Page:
*Everyday Mathematics*. My goal was to design a lesson focusing on the triangle area formula,

*A*=

*bh*/2. … Continue Reading ››

With Web Sketchpad, it's easy to craft tools that are tailor made for the task at hand. I was reminded of this flexibility several weeks ago when creating an interactive model for the elementary curriculum *Everyday Mathematics*.
My goal was to design a lesson focusing on the triangle area formula, *A* = *bh*/2. … Continue Reading ››

Today's blog post features a sketch from Anna Nguyen, who's a 9th grade student. Anna observes, "Math is one of my favorite subjects. I'm not a genius or the smartest in my class, but I do enjoy dealing with letters and numbers, which is also why I like chemistry. I think GSP is the most … Continue Reading ››

By Adrienne Barrett
This post is by guest blogger Adrienne Barrett, who's a senior mathematics and education dual major at Rowan University. She is currently student teaching and upon graduation in May, she hopes to find a full-time position teaching high-school mathematics. She's always loved math, and studying it in college has given her … Continue Reading ››

For this year’s Pi Day post, I thought I’d continue our Web Sketchpad (WSP) construction theme. But rather than adapting the visualizations from last year’s Pi Day post to the new construction capabilities, I decided to take a different approach. Some time ago, I built a set of custom tools for … Continue Reading ››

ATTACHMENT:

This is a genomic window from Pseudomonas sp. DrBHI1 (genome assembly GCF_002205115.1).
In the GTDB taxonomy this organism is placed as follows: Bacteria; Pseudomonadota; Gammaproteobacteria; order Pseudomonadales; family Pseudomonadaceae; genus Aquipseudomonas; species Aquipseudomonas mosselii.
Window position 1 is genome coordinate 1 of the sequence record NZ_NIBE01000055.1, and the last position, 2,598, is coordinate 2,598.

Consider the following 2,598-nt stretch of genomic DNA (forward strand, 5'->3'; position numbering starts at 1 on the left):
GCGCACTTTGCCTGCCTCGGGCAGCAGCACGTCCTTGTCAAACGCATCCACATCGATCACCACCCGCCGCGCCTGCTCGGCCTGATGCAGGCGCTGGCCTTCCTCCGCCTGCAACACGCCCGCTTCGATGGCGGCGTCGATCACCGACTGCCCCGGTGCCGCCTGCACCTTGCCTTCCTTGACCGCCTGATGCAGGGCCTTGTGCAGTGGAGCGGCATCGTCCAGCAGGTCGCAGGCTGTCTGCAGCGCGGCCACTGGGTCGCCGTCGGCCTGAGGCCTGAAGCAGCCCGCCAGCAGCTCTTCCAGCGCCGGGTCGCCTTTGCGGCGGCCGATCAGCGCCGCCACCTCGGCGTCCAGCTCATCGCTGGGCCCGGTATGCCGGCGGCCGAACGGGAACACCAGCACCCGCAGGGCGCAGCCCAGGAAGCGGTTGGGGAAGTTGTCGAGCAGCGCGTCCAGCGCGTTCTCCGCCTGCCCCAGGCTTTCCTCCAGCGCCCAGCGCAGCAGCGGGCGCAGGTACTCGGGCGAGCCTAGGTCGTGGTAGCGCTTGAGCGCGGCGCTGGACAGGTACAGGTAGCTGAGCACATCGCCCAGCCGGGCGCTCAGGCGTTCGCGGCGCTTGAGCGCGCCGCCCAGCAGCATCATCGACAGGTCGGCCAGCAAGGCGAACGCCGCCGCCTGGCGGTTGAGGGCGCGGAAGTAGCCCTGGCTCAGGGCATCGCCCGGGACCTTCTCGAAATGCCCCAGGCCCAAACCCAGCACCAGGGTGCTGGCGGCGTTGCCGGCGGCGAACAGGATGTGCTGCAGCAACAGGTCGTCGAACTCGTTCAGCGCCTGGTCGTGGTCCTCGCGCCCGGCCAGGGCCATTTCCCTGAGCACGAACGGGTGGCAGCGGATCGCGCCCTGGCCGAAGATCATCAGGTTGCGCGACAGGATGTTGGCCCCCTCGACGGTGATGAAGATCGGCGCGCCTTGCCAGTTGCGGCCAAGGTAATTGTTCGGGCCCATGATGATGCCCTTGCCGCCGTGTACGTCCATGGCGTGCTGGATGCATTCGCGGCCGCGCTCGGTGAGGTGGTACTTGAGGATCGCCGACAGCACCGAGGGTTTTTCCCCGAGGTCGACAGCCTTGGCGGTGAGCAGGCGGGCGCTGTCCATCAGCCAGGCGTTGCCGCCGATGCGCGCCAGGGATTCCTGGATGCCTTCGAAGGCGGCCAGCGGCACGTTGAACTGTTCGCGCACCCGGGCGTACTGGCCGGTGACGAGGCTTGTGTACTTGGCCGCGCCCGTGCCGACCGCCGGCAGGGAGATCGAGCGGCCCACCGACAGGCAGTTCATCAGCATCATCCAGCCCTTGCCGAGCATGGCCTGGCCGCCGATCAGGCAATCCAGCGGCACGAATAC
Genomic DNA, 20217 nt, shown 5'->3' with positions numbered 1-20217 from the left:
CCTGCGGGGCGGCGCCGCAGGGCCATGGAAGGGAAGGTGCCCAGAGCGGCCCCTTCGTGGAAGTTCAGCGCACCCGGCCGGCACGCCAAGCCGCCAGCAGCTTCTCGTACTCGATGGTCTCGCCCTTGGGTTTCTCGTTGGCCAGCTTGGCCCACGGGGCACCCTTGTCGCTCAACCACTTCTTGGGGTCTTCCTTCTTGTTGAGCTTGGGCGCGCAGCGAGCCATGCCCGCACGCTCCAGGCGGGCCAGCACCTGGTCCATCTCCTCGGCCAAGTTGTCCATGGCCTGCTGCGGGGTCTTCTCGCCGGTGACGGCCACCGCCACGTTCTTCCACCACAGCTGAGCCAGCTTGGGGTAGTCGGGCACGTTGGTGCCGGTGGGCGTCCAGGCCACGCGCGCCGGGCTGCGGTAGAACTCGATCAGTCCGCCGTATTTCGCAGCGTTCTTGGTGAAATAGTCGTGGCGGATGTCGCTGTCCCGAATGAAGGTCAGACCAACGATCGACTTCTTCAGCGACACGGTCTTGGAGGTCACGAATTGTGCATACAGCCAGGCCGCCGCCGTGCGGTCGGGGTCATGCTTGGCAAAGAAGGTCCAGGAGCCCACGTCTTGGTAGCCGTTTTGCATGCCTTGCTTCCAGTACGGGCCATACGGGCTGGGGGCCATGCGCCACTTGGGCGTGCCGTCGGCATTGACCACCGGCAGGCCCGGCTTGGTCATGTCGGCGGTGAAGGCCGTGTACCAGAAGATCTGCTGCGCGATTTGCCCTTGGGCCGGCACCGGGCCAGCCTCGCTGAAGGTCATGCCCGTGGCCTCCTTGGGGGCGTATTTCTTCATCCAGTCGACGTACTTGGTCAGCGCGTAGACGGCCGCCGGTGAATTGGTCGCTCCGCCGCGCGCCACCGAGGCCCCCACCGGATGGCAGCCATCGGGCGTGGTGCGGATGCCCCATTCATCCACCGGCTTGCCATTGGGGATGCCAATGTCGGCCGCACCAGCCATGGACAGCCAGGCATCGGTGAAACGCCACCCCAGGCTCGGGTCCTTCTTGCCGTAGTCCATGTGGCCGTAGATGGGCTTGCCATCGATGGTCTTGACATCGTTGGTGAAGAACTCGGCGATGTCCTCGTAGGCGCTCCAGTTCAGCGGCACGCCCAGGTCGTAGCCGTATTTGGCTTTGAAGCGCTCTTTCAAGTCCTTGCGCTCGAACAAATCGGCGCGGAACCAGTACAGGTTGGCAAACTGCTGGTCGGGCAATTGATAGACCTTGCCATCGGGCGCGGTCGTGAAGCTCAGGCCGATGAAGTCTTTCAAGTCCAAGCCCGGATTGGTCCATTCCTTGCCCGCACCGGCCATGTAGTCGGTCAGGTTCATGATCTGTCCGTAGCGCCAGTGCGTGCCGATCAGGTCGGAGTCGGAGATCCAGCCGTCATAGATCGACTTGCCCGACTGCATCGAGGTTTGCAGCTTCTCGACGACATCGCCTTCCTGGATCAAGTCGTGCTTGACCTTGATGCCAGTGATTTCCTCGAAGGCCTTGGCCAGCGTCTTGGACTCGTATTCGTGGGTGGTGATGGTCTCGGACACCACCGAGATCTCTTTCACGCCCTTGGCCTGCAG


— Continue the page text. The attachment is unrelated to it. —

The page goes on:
Dan Meyer has posted a number of "What Can You Do With This?" activities on his blog. (Activities is probably too prescriptive a word; they're more in the nature of prompts for student thinking, noticing, and wondering.) One of the first was the image below, which he made by superimposing frames from a … Continue Reading ››

For the past year, my blogging partner Scott and I have worked with the team of *Everyday Mathematics* to build interactive Web Sketchpad models for their forthcoming new edition. It's been fun for both of us to find ways to insert dynamic mathematics into their K–6 curriculum. Last year, I shared … Continue Reading ››

Today there is no lack of outrage directed at the high-stakes standardized testing that has become so prevalent in the U.S. educational system. A recent opinion piece in *The New York Times* examines the backlash against the Common Core and lays the blame not on the standards themselves, but rather on … Continue Reading ››

On November 6 I had the honor of being one of the panelists in a Symposium Honoring Zalman Usiskin, held to honor Zal’s many years of contributions to mathematics education, from his groundbreaking 1971 textbook *Geometry: A Transformation Approach (GATA)* to his continuing activities today.
My panel was supposed to discuss his work on … Continue Reading ››

When it comes to simultaneous equations, I like to push the bounds of conventional pedagogical wisdom. In an earlier post, I offered a puzzle in which elementary-age students solve for four unknowns given eight equations. Now, I'd like to present a puzzle that might sound even more audacious: Solving for ten unknowns. Oh, … Continue Reading ››